What Does A Grow Light Ballast Do? Why Are They Not Used In LED Grow Lights

I remember the first time I tried setting up indoor marijuana growing space; I was overwhelmed by the numerous factors to consider.

For instance, you have to think about the size of the grow tent, ventilation, and temperature.

But one thing that got me intrigued was the use of a ballast to operate a full spectrum lighting system for my cannabis growing system properly.

Basically, a ballast is your ultimate assurance that grow lights won’t blow up because it regulates the electrical arc within the grow light bulbs.

It also ensures your marijuana grow lights get enough voltage to get started.

To lengthen the life of your grow lights, you must maintain an optimum electrode temperature. Ballast can do this.

Once you have chosen your preferred grow light, the next step is knowing what kind of ballast you should choose and how it can help you with growing and reaping marijuana.

Takeaway: Using growing light ballast can reduce your energy consumption and maintenance costs by running different lights such as metal halide, mercury vapor, and HID lighting.

Below, we discuss the purpose of a grow light ballast. What does a ballast do? And why do LED grow lights not require a ballast like HID lighting?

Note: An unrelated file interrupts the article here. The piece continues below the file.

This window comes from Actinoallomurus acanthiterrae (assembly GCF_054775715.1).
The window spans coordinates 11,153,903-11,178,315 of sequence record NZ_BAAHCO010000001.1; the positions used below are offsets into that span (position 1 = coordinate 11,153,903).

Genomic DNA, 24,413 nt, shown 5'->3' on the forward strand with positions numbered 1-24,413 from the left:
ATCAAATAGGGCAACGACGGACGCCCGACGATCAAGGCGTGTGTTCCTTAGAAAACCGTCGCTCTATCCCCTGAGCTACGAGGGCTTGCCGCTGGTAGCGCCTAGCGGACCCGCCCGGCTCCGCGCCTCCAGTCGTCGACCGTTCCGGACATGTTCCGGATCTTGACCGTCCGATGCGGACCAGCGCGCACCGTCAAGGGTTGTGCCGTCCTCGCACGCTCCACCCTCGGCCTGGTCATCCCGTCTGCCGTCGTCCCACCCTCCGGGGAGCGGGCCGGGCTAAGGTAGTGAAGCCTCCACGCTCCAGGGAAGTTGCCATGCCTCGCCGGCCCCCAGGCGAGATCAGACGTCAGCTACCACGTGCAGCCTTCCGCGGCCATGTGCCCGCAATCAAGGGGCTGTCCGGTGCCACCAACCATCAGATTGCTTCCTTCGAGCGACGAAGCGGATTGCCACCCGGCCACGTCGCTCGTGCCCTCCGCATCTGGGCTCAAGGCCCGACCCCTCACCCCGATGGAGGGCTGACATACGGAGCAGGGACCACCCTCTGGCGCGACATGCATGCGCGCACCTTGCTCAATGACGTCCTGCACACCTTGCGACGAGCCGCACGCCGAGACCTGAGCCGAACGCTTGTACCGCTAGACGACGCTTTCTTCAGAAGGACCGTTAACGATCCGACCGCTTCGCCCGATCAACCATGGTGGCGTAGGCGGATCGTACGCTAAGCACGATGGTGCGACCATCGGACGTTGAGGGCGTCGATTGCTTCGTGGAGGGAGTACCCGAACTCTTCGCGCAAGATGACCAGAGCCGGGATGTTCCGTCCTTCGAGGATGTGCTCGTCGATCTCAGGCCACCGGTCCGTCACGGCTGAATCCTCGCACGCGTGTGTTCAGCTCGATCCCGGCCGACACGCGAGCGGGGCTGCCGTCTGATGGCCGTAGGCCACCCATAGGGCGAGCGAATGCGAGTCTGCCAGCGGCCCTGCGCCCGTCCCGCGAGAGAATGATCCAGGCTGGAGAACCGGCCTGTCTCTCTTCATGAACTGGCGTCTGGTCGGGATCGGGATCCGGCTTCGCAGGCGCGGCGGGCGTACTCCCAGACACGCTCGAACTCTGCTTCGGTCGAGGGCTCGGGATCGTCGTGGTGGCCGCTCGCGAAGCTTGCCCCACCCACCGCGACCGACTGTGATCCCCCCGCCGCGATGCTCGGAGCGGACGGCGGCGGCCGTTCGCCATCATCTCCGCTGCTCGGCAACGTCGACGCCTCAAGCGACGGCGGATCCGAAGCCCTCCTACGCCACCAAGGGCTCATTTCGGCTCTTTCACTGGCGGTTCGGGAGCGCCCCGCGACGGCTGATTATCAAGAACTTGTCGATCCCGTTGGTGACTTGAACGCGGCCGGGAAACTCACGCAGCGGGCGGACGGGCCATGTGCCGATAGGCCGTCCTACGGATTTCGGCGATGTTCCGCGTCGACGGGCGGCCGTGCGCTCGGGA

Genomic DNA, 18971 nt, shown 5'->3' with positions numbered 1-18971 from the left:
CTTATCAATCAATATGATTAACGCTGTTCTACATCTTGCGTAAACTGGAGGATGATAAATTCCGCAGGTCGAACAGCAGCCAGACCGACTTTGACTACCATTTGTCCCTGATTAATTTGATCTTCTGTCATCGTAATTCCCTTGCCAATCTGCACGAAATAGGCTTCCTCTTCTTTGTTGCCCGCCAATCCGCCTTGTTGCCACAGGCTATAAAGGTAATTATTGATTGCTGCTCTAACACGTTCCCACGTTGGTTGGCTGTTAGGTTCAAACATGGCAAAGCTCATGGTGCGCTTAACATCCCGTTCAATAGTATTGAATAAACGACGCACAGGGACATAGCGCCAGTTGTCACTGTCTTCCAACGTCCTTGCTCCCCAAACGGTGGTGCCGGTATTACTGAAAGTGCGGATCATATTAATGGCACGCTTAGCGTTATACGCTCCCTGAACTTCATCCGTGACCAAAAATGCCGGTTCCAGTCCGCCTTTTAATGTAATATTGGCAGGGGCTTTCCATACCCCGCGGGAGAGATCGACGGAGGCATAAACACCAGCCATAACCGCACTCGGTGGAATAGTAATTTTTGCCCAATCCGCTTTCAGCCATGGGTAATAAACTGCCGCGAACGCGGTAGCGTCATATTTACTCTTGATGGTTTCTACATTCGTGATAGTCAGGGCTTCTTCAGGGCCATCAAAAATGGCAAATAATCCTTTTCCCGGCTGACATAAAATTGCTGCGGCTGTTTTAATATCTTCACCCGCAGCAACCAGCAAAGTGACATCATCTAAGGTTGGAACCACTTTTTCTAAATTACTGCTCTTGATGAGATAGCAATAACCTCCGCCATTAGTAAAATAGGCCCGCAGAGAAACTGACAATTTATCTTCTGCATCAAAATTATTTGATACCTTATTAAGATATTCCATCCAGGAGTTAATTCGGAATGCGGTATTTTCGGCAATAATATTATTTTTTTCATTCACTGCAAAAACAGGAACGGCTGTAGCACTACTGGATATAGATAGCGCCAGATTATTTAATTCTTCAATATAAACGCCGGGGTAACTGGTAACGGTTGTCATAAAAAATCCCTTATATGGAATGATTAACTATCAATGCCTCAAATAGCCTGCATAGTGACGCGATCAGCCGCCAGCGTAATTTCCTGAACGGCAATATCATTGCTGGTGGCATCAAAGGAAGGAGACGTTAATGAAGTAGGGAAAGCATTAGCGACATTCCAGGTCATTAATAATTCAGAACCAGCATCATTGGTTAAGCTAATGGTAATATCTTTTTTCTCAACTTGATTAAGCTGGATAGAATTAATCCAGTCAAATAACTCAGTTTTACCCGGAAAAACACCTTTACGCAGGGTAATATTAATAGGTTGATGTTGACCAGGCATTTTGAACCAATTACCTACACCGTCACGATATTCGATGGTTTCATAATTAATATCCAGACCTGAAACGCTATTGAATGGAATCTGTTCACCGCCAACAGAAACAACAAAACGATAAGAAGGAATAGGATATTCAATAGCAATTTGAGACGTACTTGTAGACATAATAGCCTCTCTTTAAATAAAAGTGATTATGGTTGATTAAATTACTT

What’s In A Ballast?

Each ballast has a particular power and must be in accordance with the bulb’s voltage.

Some ballasts have a regulator to modify the voltage, while others only have a single output voltage.

Ballasts run on either a 120V or a 240V power connection. Some commercial models can operate at 220V, 347V, 400V, and 480V.

Those with fixed voltage can be used in flowering spaces or mother plant rooms where the light is continuously operating.

Adjustable ballasts can be used in marijuana growing rooms where the whole growing cycle is carried out.

Typically, you can modify the setting to 50%, 75%, 100%, and 110% of the electrical current on most models.

Typically, cannabis growers use a 600W ballast.

Depending on the particular model, the ballast can be adjusted to 250W, 400W, 440W, or 660W.

In addition, at its lowest setting, a ballast can help root cuttings or sprout seeds grow better.

Ballasts set at 75% are optimal for growing marijuana, while a setting at 100% is suitable for flowering and finally at 110% is best for fattening buds.

Note that a ballast produces heat between 60 degrees Fahrenheit and 150 degrees Fahrenheit.

Fortunately, some models are fitted with small ventilation fans to cool the ballasts, making them more efficient in marijuana growing.

What Does A Grow Light Ballast Do?

Using Light Grow Ballast

A grow light ballast can control the current that is fed into the grow lamps.

They also ensure the correct voltage to power up the grow lamps.

Most importantly, grow lights draw power from a high-voltage source.

This may lead to high electrical current spikes.

Grow light ballasts control and limit the electrical current so that these surges or flashes of electricity don’t damage the grow light.